Dinner and a Show: The Best Tableside Dishes from Coast to Coast
Photo By: Galdones Photography ©2014 Galdones Photography
Photo By: Kristin Teig ©Kristin Teig Photography
Photo By: Greg Powers
Dinner and a Show
Dinner out is always great entertainment, but when dinner is also accompanied by the ritual of tableside preparation — flaming crepes, freshly tossed salads, carved whole roasts, even make your own sundae carts — things get a whole lot more fun. Here are our favorite places for show-stopping tableside preparations.
Chef Mike Sheerin's pan-fried Whole Fish is brought out to the table to be deboned and filleted for the diners, sprinkled with fresh herbs, and served with seasonal vegetables. The dish changes seasonally, but Embeya prides itself on using sustainable fishes like Walleye from Lake Michigan.
Chicago: River Roast
At River Roast, James Beard Foundation award winning Chef Tony Mantuano and Chef John Hogan serve possibly the best roasted whole chicken for two in the city. The bird is roasted, wheeled into the dining room on a rustic wooden cart, presented to you for the requisite Ooohs and Aaahs, then carved tableside and served with crispy potatoes.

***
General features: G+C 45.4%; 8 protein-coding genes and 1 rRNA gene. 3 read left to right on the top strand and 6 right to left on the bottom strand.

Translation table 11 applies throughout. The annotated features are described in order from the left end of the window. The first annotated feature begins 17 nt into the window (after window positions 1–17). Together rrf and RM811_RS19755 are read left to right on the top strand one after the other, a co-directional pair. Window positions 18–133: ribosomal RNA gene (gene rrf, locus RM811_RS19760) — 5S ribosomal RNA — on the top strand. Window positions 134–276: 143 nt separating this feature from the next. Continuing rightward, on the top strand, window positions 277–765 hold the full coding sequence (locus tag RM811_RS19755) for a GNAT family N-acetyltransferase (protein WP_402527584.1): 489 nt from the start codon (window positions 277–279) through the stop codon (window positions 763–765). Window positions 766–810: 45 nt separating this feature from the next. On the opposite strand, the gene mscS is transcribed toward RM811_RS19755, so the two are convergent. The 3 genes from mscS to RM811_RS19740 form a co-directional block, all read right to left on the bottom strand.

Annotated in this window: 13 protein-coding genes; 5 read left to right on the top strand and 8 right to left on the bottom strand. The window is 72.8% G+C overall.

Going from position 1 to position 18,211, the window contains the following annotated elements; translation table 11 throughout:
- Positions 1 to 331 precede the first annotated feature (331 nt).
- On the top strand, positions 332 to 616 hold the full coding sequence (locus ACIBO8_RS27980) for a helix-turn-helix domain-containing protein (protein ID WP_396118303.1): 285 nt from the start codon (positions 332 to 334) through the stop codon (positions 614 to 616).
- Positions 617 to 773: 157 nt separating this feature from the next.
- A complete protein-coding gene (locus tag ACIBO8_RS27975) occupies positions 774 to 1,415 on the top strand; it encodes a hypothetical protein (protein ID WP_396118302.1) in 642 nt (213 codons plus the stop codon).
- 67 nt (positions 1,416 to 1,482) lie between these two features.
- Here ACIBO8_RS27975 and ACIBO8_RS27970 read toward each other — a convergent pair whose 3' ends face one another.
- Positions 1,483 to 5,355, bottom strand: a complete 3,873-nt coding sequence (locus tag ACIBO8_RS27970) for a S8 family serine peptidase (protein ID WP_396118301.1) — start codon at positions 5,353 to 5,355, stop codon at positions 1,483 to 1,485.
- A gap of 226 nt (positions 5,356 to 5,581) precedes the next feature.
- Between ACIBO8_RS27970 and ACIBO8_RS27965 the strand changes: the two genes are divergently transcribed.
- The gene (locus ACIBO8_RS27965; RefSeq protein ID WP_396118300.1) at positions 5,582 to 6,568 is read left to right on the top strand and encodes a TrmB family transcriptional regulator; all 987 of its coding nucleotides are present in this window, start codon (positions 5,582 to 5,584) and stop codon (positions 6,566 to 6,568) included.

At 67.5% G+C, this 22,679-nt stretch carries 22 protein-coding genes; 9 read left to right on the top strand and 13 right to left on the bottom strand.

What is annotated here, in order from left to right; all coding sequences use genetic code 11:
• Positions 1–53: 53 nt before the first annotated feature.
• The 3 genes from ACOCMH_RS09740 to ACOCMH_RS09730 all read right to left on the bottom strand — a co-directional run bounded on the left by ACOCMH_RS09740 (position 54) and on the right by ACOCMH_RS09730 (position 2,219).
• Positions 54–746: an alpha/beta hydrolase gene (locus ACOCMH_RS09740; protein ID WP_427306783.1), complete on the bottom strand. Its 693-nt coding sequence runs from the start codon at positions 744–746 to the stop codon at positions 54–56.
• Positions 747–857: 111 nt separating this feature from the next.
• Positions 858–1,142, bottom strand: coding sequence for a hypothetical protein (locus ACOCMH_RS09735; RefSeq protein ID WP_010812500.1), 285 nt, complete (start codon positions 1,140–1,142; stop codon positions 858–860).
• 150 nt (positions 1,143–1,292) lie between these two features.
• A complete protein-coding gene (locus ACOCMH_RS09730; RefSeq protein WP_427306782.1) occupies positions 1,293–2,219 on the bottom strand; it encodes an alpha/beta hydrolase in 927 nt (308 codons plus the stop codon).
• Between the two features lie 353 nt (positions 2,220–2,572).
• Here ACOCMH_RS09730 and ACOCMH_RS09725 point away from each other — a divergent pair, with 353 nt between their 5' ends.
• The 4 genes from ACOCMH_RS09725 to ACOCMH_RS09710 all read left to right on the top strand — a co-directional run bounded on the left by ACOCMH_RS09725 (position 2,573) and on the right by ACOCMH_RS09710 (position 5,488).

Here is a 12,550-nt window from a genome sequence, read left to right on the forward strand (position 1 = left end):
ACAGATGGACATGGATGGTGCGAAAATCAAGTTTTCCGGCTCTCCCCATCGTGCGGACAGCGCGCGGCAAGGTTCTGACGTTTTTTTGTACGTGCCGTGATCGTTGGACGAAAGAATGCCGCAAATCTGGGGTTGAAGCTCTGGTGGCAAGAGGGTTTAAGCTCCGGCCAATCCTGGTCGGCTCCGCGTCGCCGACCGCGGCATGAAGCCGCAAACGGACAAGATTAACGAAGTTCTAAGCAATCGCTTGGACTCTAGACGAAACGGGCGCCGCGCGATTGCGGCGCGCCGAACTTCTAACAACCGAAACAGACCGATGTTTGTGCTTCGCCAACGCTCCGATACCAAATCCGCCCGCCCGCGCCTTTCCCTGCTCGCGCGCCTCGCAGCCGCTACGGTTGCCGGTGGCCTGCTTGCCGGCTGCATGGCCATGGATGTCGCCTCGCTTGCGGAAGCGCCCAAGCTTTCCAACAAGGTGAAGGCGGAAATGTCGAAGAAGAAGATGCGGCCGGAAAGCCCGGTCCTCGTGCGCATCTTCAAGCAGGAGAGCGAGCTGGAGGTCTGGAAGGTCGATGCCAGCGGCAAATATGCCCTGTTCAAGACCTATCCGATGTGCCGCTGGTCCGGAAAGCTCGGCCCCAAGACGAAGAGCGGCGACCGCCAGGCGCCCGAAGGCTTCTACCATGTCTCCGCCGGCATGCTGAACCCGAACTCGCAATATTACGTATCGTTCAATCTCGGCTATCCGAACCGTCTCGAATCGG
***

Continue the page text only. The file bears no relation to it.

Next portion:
Dallas: CBD Provisions
On trend with the nose-to-tail cooking movement, chef Richard Blankenship serves tableside Berkshire Pig-Head Carnitas at CBD Provisions, his Modern Texas Brasserie. Served family-style (you need at least four people), the dish makes its way through the dining room and every table stops to stare. It's nearly impossible to ignore a whole pig's head. Instagram it. The pig head is sliced up and presented to the table with pickled radishes, cilantro and the chef's homemade salsa.
Los Angeles: Baltaire
Greek Salad is not something you usually see being prepared tableside but at Baltaire, Chef Travis Strickland makes a solid argument that it should be standard practice. His Greek salad is completely prepared on the spot, with a dressing made from mustard, shallots, red chili flakes, salt, pepper, feta cheese, red wine vinegar and olive oil. Romaine, cucumbers, and tomatoes are then plated and dressed, and each guest also gets a crumble of feta cheese and a big butterflied shrimp on top.